Growing dwarf hairgrass in your aquarium: everything you need to know!
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How To Care For Dwarf Hairgrass

Dwarf hairgrass is commonly used as a foreground plant in aquascapes because its care requirements are a lot less demanding than many other carpeting species. 

Although the plant needs medium light levels to grow, you don’t need to add CO2 in most cases. However, we do advise that you consider using root tabs and/or maintaining regular fertilization with liquid fertilizer to promote optimal growth.

Keep in mind that, like any carpeting plant, dwarf hairgrass needs regular trimming. To tidy the plants, remove the tops of the leaves using angled scissors for aquascaping. This helps to keep your aquatic grass looking perfect and ensures the bottom parts of the plants aren’t deprived of freshwater.

What Are Ideal Tank Mates For Dwarf Hairgrass?

As Dwarf hairgrass grows on the bottom of your tank, it provides additional hiding spots for many types of fish in the foreground of your tank. 

Shrimp, for example, love hairgrass, and many aquarium keepers specifically use this plant species to provide a spawning ground for their shrimp.

Fish Species To Avoid If You Have Dwarf Hairgrass

There aren’t many restrictions regarding what fish species live harmoniously with this plant in an aquarium setup. 

However, you should avoid introducing fish that eat plant matter, and bottom-dwelling fish that are confirmed diggers are also best left out of the community, or they will uproot your carefully manicured aquatic lawn! So, fish species, such as goldfish and some varieties of large cichlids, won’t be a good fit for this plant.

Most species of snails are a definite no-no, as they will soon cut a swathe through the delicate fronds of Dwarf hairgrass. 

Keeping Dwarf Hairgrass With Other Plants

It is important to consider what other types of plants you plan on putting in your aquarium before planting Dwarf hairgrass. 

While hairgrass looks beautiful taking over the bottom of your tank, it also takes excess nutrients out of the water to grow and sustain itself. That can deprive other plants in your tank of the nutrients they need to grow and thrive.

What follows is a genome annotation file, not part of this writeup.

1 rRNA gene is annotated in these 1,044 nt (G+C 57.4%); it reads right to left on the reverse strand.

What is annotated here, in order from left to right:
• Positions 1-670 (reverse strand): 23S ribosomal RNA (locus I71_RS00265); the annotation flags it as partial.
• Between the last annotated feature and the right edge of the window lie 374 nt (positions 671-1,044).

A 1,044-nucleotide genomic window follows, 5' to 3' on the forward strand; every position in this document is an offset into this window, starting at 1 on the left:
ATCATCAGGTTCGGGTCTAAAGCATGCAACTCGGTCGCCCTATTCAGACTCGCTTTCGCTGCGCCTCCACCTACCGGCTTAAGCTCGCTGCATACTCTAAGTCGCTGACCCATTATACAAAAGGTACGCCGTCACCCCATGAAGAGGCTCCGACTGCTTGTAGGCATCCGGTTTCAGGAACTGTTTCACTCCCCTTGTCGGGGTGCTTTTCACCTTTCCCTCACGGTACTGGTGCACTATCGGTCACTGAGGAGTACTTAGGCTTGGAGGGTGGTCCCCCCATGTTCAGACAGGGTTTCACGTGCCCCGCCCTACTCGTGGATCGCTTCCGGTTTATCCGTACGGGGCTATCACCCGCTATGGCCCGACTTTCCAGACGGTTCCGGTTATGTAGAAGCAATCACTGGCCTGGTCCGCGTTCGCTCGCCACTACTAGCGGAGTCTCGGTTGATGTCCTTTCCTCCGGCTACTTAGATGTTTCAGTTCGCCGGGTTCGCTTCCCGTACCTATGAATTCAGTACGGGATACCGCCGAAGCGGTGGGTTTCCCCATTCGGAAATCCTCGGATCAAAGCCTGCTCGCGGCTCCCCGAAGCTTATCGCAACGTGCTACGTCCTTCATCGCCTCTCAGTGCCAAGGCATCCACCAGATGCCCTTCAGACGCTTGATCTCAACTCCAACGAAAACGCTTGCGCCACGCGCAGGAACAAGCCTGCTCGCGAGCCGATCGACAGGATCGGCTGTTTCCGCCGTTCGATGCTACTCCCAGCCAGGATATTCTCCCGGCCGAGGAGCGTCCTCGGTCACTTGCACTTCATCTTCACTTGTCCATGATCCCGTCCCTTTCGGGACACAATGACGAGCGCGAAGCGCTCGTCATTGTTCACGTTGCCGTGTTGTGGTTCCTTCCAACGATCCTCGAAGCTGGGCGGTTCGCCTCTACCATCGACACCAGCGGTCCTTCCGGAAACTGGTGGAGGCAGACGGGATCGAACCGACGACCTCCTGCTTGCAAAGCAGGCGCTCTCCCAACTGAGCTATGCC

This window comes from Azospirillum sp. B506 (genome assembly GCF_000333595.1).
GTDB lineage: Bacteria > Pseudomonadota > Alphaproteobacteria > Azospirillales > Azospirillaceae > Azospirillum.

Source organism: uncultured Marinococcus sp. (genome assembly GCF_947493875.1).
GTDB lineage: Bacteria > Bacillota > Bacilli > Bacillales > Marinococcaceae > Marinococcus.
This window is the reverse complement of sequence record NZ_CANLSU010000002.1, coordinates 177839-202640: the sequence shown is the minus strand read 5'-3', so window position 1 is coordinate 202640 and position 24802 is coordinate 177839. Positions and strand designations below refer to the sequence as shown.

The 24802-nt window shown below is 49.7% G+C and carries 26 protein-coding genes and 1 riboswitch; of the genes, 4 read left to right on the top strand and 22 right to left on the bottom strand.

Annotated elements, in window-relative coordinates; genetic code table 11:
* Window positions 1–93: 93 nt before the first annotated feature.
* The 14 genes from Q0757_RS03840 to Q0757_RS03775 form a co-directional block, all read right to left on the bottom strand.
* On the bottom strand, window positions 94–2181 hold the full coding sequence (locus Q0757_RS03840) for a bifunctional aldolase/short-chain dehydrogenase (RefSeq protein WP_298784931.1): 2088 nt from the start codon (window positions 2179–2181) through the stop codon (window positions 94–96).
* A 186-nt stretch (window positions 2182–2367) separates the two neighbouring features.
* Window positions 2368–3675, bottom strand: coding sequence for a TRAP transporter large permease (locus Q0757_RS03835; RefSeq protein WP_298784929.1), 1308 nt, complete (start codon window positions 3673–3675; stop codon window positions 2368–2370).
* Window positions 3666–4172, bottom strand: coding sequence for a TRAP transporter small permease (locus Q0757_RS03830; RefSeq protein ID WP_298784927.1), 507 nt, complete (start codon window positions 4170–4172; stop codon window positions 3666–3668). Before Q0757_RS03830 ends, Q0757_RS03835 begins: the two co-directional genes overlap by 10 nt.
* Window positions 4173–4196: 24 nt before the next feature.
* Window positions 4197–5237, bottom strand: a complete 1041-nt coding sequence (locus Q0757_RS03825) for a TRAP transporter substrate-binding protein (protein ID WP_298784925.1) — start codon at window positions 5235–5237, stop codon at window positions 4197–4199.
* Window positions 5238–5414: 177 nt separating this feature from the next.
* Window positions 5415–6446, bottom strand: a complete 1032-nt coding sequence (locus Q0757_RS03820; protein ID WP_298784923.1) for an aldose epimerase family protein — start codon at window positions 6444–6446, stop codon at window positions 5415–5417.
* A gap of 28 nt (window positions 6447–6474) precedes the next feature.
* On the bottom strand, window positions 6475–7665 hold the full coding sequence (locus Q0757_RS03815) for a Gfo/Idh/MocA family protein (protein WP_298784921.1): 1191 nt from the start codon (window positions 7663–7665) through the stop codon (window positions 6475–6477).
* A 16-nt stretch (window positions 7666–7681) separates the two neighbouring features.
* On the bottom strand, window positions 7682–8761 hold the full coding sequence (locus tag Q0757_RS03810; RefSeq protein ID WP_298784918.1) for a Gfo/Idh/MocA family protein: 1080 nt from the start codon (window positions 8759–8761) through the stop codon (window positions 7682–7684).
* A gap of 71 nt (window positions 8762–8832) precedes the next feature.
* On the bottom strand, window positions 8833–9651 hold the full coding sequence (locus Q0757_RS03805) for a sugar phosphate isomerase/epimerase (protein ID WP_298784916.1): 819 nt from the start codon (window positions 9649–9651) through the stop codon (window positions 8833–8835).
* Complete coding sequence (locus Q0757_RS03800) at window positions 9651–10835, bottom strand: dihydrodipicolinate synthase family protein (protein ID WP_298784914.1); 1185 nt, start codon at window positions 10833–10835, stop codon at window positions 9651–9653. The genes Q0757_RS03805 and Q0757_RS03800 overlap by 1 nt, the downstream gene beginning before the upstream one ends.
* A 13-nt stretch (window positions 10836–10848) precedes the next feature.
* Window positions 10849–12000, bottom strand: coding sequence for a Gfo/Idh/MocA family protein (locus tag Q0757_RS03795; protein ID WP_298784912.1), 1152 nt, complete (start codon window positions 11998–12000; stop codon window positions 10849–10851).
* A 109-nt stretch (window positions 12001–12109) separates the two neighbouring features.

While this problem is easily treatable by simply pruning and trimming away any unwanted grass or supplementing additional nutrients, you do need to consider the extra maintenance.

Dwarf Hairgrass Troubleshooting

Although Dwarf Hairgrass is a hardy plant once it becomes established, you may still experience a small range of problems.

Leaves Turning Brown

If your vibrant green carpet of hairgrass suddenly turns brown, it’s probably due to a lack of nutrients.

Test the water to see if nutrients are lacking, and supplement the plants with an aquarium plant fertilizer containing the required macronutrients that the plants need to grow, including nitrogen, phosphorous, and potassium.


Unfortunately, Dwarf hairgrass is fairly vulnerable to hair algae growth.

An overgrowth of algae is an indication that you’ve got an imbalance of nutrients or lighting going on somewhere in your tank. If you have inadequate lighting, too little CO2, and high nitrates, it can cause a nasty algae infestation. 

Check out this article for more information on identifying and solving problems with hair algae.

New Plants Dying After Planting

If you just planted Dwarf hairgrass in your tank, don’t be surprised if the plant’s existing leaves start melting off.

Many aquarium plants are grown emersed (above the water surface), which means they’re not used to being underwater. As long as new growth looks healthy, it’s not necessarily indicative of a problem if your Dwarf hairgrass is melting old leaves. 

Try cutting the grass down to about an inch (2.5 cm) to see the fastest growth of new leaves.

How Do You Grow Dwarf Hairgrass From Seeds?

Although it’s generally easier to allow your Dwarf hairgrass to self-propagate through sending out root runners, you can also grow the plants from seeds.

  1. Start by beginning the process in an empty tank without water in it.
  2. Spread the seeds evenly across the bottom of the aquarium.
  3. Now, add mud, sand, or another coarse substrate over the top of the seeds. This prevents the tiny seeds from floating away when you add water to the tank.
  4. Add water to moisten the layer of substrate without flooding it.
  5. The seeds will germinate within a week or so. As the seeds grow, you can gradually add more water to the tank.

Note that you can’t grow Dwarf hairgrass from cuttings. The plants won’t put out roots from the cuttings, and you risk killing the plants.